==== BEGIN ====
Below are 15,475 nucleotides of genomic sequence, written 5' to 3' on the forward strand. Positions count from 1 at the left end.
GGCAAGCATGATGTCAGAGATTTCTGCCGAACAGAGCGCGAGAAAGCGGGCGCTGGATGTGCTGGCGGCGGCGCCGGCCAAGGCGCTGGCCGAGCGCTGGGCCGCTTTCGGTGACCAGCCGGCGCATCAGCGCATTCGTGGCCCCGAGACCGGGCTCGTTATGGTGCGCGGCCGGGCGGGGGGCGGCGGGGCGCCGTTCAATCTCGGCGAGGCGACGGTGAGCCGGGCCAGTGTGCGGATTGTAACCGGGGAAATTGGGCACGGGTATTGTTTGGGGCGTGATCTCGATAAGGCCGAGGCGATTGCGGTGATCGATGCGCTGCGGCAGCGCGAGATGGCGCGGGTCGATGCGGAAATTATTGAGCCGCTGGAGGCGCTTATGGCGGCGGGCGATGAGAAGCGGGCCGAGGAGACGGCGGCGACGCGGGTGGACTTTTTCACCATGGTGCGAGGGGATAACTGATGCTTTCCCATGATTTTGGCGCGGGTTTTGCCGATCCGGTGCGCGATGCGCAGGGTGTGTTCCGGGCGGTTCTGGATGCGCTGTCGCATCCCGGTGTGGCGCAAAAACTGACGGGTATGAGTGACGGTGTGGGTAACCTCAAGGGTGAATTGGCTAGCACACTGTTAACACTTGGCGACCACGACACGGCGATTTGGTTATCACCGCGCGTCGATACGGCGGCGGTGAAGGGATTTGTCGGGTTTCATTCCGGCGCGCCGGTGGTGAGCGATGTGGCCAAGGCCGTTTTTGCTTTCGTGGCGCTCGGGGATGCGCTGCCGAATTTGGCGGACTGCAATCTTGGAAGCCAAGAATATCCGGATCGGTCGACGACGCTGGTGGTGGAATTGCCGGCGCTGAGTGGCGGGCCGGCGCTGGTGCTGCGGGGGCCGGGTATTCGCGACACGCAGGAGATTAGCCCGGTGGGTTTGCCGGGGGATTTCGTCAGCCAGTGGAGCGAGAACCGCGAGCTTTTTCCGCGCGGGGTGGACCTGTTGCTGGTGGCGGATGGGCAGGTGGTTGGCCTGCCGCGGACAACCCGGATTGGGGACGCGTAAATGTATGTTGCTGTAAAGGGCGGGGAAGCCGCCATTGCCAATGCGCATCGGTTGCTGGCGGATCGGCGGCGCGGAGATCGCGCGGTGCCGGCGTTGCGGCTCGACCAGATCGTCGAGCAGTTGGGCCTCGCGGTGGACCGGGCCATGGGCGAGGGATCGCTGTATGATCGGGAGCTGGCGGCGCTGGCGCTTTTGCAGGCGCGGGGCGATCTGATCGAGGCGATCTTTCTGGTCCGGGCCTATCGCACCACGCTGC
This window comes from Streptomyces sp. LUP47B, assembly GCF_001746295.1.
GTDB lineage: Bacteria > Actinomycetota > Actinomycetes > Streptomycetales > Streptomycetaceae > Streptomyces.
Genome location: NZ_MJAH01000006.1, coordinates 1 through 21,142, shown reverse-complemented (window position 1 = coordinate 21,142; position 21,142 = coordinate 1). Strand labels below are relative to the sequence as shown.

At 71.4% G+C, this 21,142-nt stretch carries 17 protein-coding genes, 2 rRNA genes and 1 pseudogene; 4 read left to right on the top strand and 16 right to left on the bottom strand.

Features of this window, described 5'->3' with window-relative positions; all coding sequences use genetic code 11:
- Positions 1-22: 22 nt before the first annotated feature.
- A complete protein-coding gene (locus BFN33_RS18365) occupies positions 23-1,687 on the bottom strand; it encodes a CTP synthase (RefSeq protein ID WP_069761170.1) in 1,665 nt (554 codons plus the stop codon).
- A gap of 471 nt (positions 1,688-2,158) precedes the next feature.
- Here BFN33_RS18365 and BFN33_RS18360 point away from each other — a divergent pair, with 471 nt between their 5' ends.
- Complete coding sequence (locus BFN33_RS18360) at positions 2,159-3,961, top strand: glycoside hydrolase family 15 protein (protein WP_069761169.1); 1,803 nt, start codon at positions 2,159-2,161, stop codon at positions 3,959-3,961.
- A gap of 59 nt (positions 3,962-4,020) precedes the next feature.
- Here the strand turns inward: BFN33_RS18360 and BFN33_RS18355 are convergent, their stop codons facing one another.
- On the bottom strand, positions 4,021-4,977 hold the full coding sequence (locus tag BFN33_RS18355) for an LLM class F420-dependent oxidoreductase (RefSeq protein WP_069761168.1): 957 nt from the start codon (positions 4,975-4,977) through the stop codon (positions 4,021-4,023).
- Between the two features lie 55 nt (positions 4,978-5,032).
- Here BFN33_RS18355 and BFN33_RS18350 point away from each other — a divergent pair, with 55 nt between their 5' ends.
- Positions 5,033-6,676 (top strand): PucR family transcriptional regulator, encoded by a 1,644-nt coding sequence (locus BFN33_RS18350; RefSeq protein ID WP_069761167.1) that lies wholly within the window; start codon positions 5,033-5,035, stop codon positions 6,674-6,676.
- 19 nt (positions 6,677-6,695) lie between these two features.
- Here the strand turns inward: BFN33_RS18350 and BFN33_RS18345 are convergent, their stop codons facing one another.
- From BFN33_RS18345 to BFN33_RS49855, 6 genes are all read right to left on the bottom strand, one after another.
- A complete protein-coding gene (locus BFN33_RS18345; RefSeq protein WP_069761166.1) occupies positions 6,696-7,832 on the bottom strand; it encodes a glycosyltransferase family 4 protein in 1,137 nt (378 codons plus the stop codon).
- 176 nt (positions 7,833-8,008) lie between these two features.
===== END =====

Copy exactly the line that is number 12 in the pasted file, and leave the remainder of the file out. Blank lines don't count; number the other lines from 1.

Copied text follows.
- Complete coding sequence (locus BFN33_RS18360) at positions 2,159-3,961, top strand: glycoside hydrolase family 15 protein (protein WP_069761169.1); 1,803 nt, start codon at positions 2,159-2,161, stop codon at positions 3,959-3,961.